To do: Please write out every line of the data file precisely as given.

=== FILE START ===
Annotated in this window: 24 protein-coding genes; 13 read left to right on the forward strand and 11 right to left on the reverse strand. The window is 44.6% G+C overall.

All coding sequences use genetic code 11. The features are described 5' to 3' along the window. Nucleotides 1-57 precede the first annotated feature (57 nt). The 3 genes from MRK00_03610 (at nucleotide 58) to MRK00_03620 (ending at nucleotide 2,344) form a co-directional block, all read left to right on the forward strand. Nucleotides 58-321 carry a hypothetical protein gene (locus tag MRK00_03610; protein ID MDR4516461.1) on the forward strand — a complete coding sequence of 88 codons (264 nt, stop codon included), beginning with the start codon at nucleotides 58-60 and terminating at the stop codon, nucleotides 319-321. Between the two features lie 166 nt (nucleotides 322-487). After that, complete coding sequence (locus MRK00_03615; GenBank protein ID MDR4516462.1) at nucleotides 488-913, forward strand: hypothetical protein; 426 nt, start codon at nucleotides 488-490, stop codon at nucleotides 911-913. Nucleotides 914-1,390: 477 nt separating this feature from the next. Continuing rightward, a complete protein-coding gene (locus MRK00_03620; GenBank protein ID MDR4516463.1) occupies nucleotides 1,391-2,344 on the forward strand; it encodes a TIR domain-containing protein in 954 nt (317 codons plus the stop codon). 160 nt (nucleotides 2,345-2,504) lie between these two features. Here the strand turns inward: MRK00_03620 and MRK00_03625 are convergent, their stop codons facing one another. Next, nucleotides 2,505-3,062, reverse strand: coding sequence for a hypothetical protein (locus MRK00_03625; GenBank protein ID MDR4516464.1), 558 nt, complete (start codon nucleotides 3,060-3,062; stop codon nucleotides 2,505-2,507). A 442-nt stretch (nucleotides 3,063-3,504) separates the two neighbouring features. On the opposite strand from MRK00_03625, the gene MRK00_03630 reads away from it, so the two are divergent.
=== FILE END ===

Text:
Annotated in this window: 24 protein-coding genes; 13 read left to right on the forward strand and 11 right to left on the reverse strand. The window is 44.6% G+C overall.

All coding sequences use genetic code 11. The features are described 5' to 3' along the window. Nucleotides 1-57 precede the first annotated feature (57 nt). The 3 genes from MRK00_03610 (at nucleotide 58) to MRK00_03620 (ending at nucleotide 2,344) form a co-directional block, all read left to right on the forward strand. Nucleotides 58-321 carry a hypothetical protein gene (locus tag MRK00_03610; protein ID MDR4516461.1) on the forward strand — a complete coding sequence of 88 codons (264 nt, stop codon included), beginning with the start codon at nucleotides 58-60 and terminating at the stop codon, nucleotides 319-321. Between the two features lie 166 nt (nucleotides 322-487). After that, complete coding sequence (locus MRK00_03615; GenBank protein ID MDR4516462.1) at nucleotides 488-913, forward strand: hypothetical protein; 426 nt, start codon at nucleotides 488-490, stop codon at nucleotides 911-913. Nucleotides 914-1,390: 477 nt separating this feature from the next. Continuing rightward, a complete protein-coding gene (locus MRK00_03620; GenBank protein ID MDR4516463.1) occupies nucleotides 1,391-2,344 on the forward strand; it encodes a TIR domain-containing protein in 954 nt (317 codons plus the stop codon). 160 nt (nucleotides 2,345-2,504) lie between these two features. Here the strand turns inward: MRK00_03620 and MRK00_03625 are convergent, their stop codons facing one another. Next, nucleotides 2,505-3,062, reverse strand: coding sequence for a hypothetical protein (locus MRK00_03625; GenBank protein ID MDR4516464.1), 558 nt, complete (start codon nucleotides 3,060-3,062; stop codon nucleotides 2,505-2,507). A 442-nt stretch (nucleotides 3,063-3,504) separates the two neighbouring features. On the opposite strand from MRK00_03625, the gene MRK00_03630 reads away from it, so the two are divergent.